You need look no further than your friends' Facebook pages to realise that social media has redefined our willingness to share personal information.

What you ate for breakfast, where you've been on holiday, and what you think politically is broadcast around the globe for your friends, family and maybe the world to see.

Now, with advances in technology and consumers increasingly receptive to sharing information if they think there's a benefit, we sit on the cusp of a new wave of innovation.

One aspect of this is known as "Open Banking".


Put simply, it refers to a bank sharing your financial data - securely and with your approval - with trusted third parties, so the information can be securely integrated into a variety of apps and digital products.

The ultimate aim is to create greater choice, ease and convenience for consumers.

Authorities in Britain have already taken steps to promote Open Banking and similar moves are afoot in Australia and New Zealand.

Debate has focused on what customer data should be made available, how it's delivered, and to whom.

At Westpac NZ, we see big potential benefits for consumers, businesses and government.

A lot of the focus so far has been on the use of Open Banking to drive greater competition among financial services companies by lowering the barriers to entry for new companies.

In practice, a person could use a mobile app to understand the best bank for them based on their spending habits. Or people could carry out their daily banking activity through a third party app.

However, Open Banking could also offer many other benefits, saving consumers and businesses time, effort and money.

Take the example of an online auction. Having pre-registered, a person might bid on an item and select a "Pay with Westpac" button.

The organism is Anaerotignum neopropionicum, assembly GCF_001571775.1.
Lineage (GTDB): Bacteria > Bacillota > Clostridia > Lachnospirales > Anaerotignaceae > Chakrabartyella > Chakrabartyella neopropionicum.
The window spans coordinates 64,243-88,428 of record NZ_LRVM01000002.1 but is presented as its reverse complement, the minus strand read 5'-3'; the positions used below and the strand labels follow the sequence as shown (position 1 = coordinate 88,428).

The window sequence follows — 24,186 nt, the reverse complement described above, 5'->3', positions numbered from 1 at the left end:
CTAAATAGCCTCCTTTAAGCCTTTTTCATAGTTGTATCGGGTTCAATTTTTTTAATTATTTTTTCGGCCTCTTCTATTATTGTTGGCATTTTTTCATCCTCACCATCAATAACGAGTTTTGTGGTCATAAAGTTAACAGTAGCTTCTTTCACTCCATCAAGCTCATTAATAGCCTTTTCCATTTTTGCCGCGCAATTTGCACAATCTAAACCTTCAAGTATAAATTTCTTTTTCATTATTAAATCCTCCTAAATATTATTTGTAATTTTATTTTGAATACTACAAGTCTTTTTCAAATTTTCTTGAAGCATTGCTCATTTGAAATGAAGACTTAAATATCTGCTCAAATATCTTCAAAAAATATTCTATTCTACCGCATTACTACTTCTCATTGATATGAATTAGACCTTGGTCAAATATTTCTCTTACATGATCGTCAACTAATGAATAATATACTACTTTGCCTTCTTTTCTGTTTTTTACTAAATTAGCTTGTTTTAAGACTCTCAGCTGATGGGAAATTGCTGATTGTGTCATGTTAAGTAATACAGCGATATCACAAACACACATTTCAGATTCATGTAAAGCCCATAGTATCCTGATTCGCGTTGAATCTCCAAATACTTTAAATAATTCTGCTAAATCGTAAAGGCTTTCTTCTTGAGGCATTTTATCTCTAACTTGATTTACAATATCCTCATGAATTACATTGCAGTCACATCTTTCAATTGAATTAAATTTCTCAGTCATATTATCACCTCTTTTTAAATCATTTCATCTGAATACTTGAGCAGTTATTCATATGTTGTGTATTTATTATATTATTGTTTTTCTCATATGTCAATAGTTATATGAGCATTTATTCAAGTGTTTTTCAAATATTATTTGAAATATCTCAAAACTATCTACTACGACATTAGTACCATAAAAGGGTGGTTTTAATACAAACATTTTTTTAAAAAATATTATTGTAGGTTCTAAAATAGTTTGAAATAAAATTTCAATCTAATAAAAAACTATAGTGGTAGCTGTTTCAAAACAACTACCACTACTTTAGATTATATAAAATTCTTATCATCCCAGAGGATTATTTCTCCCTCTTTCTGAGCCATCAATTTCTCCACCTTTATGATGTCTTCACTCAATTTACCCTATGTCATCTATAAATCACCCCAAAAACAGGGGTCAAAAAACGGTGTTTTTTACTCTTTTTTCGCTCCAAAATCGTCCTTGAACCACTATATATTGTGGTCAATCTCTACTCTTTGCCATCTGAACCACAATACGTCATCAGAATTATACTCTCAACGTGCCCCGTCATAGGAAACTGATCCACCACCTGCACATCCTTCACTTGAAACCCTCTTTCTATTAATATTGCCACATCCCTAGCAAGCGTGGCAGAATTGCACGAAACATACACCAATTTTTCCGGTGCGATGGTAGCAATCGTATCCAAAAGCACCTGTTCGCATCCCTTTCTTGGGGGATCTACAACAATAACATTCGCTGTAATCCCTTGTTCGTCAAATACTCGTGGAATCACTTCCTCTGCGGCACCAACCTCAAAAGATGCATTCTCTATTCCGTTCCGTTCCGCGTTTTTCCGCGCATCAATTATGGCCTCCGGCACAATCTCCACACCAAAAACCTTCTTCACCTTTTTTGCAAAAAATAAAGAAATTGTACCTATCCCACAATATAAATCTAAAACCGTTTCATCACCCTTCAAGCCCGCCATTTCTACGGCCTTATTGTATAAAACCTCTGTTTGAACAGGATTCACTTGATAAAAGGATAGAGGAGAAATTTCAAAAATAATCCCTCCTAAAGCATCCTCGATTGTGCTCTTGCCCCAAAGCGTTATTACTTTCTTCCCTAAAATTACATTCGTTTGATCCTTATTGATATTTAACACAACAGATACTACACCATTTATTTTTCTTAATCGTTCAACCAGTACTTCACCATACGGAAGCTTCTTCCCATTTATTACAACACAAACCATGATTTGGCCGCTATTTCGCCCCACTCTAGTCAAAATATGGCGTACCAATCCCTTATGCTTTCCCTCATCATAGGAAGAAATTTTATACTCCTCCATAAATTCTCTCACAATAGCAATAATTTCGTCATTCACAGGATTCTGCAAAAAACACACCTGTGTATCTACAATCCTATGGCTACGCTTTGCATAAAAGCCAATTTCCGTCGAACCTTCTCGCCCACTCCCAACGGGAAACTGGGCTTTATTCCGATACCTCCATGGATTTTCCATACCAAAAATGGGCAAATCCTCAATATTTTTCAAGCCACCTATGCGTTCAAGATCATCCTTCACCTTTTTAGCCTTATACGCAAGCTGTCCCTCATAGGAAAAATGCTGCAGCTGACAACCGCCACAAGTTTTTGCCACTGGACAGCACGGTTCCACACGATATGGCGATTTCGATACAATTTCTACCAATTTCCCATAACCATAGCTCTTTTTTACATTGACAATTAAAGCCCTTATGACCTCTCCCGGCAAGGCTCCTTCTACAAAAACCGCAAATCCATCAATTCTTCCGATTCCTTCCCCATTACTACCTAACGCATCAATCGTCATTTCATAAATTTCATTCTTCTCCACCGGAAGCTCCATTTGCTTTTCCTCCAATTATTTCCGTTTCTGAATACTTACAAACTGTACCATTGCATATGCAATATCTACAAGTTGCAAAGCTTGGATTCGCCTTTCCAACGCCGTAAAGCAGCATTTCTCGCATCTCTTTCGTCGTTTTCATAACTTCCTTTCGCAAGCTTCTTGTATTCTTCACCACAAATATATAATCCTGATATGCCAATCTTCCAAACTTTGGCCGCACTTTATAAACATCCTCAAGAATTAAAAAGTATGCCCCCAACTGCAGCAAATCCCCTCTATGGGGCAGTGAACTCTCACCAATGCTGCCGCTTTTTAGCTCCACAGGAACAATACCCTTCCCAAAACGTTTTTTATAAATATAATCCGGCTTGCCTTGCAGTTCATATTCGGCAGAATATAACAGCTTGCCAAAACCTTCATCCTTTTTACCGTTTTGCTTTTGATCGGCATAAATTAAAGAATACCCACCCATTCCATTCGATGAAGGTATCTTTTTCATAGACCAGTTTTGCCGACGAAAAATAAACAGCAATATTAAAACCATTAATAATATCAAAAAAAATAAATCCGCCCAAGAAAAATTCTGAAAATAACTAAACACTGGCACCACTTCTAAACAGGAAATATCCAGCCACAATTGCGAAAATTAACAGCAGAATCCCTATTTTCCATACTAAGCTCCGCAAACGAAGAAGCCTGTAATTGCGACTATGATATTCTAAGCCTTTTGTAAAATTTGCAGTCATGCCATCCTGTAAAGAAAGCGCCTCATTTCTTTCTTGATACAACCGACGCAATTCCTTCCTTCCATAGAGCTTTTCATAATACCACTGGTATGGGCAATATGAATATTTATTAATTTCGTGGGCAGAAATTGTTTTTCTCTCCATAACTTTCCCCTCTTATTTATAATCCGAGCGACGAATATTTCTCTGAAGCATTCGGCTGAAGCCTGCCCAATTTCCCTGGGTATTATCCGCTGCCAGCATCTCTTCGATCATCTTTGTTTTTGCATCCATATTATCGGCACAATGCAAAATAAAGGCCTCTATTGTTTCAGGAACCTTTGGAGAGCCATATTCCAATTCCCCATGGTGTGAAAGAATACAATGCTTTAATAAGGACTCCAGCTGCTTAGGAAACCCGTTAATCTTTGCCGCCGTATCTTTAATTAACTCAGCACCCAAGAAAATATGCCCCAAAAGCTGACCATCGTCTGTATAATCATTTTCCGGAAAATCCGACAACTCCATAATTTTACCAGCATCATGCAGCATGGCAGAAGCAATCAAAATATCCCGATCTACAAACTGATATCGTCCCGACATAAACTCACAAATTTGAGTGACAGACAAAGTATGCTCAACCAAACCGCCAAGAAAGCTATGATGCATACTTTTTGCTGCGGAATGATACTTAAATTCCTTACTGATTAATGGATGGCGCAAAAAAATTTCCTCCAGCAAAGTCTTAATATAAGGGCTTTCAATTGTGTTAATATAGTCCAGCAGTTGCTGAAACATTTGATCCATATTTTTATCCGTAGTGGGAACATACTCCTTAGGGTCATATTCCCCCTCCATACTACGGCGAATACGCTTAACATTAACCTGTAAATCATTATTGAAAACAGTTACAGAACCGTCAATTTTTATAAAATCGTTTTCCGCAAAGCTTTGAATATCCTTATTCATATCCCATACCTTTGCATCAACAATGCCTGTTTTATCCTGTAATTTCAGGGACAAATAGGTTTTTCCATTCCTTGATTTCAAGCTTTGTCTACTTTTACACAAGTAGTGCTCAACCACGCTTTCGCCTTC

This could allow them to automatically pay from a nominated account, without having to open their separate Westpac One banking app, or go through the hassle of copying the vendor's bank account number, with the risk they might do so incorrectly.

Or, what about applying for a store card or a mobile phone plan?

Instead of filling in paper or online forms, an applicant could potentially click "Sign up with Westpac" and allow their online banking details and ID credentials to be automatically supplied to the company for an instant credit check.

Both examples illustrate solutions that make life faster and easier for businesses and their customers.

At a national level, the common platforms and standards behind Open Banking could be adopted for a wide range of innovative purposes across commercial and governmental services.

That's why Westpac is interested in Open Banking - we see it as an exciting opportunity and are actively investing in building our capacity.

But, that doesn't mean we'll be recklessly rushing into it. We're a trusted custodian of our customers' money and personal information and we're absolutely committed to ensuring we have the right safeguards in place. And customer data about their banking and finances is some of the most precious information in their lives.

It will be necessary for practices and protocols to be standardised or agreed between the banks as custodians of the data and the parties who want to use it, and probably also with the government or regulators, particularly in relation to customers' privacy and the handling of their personal data.

In the meantime, we're taking carefully thought through steps towards an Open Banking future.

On the business-to-business side of things, we already have a live portal that allows outside software developers to integrate Westpac payment channels into their products.

This means payments can be built into programmes seamlessly, in a way similar to the auction example above.

Since October last year, the portal has directly processed over 60,000 transactions.

Underpinning our migration towards Open Banking is the belief that great customer experiences are key to success for all organisations. And this is underpinned by our core belief that banks must continue to ensure that our customers' valuable financial data is very securely protected. We want to help our customers by providing them with the tools to grow financially. For that reason we think Open Banking will be an important part of the future.

• David McLean is the chief executive of Westpac NZ